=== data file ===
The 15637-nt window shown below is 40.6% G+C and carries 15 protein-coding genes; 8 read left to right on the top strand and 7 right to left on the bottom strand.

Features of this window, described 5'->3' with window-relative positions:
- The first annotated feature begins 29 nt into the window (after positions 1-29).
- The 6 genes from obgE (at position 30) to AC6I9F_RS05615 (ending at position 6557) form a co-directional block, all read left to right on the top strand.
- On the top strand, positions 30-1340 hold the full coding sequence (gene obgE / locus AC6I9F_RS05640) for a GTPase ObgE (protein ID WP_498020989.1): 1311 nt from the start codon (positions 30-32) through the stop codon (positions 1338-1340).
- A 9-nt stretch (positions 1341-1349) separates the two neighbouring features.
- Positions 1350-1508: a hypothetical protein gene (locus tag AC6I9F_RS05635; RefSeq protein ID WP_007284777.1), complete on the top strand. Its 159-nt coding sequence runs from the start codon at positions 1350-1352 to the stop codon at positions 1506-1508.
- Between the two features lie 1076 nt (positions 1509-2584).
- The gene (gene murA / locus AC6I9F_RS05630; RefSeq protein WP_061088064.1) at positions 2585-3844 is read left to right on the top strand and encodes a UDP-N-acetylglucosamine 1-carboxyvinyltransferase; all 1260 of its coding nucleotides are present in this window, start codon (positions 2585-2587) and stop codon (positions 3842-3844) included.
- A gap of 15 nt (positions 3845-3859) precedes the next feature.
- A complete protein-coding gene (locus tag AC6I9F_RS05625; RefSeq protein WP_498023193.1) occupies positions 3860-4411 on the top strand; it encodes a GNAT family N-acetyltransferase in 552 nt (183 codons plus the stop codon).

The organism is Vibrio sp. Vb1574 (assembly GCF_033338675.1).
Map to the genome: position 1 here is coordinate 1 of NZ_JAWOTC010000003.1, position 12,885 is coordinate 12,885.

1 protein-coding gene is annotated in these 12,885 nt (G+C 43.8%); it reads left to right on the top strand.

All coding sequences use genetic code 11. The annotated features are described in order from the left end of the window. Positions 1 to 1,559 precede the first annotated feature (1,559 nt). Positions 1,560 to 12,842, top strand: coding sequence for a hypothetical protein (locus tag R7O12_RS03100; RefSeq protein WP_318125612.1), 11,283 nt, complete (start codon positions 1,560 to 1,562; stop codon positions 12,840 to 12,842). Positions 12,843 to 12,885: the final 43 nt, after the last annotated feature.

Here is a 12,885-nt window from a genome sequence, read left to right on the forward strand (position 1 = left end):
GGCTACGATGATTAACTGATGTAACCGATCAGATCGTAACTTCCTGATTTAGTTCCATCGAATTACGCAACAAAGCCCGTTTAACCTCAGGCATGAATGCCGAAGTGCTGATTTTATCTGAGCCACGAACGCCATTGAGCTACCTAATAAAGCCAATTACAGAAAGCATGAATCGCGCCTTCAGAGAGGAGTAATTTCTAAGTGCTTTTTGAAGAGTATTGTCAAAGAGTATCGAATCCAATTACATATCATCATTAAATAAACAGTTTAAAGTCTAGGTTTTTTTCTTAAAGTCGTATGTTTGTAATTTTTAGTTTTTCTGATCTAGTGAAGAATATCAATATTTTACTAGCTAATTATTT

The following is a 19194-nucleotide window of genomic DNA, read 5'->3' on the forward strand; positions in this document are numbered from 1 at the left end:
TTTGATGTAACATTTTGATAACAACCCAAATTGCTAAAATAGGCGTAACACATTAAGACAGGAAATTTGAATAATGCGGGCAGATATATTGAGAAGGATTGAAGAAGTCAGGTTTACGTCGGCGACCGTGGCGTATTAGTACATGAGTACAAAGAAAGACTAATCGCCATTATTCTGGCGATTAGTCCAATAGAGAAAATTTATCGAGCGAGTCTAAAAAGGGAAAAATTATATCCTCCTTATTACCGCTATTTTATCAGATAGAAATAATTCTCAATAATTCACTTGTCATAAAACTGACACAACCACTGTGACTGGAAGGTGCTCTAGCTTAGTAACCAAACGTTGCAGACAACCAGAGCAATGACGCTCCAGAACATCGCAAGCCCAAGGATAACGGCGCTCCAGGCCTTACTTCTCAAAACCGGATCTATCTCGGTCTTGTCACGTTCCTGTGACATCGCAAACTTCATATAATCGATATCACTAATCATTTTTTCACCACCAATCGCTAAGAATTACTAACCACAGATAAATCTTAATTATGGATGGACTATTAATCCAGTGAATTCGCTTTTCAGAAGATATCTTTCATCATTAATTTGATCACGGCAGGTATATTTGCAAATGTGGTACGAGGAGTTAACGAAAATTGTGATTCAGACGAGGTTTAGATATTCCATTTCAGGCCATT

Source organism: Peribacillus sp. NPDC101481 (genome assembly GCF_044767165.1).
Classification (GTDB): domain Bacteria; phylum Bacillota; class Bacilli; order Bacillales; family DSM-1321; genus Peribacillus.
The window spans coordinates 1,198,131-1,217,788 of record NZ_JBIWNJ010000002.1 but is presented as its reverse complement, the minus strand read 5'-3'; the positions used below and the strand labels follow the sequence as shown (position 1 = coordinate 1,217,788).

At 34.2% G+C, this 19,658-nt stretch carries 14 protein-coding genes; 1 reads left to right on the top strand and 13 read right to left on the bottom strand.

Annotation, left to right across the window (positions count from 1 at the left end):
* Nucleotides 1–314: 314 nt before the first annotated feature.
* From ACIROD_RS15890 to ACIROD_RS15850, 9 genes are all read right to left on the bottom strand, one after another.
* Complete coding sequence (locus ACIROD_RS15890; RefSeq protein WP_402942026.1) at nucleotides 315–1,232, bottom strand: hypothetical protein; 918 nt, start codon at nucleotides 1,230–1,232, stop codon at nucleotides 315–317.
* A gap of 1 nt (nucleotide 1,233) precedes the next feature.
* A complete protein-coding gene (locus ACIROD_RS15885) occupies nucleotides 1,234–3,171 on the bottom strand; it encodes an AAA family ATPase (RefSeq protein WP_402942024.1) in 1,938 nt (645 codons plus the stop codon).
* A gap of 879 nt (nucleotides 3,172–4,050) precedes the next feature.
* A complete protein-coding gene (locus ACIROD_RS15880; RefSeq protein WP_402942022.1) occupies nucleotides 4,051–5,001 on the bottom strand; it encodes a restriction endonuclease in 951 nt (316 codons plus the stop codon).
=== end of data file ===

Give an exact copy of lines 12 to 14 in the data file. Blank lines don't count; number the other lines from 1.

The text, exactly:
The organism is Vibrio sp. Vb1574 (assembly GCF_033338675.1).
Map to the genome: position 1 here is coordinate 1 of NZ_JAWOTC010000003.1, position 12,885 is coordinate 12,885.

1 protein-coding gene is annotated in these 12,885 nt (G+C 43.8%); it reads left to right on the top strand.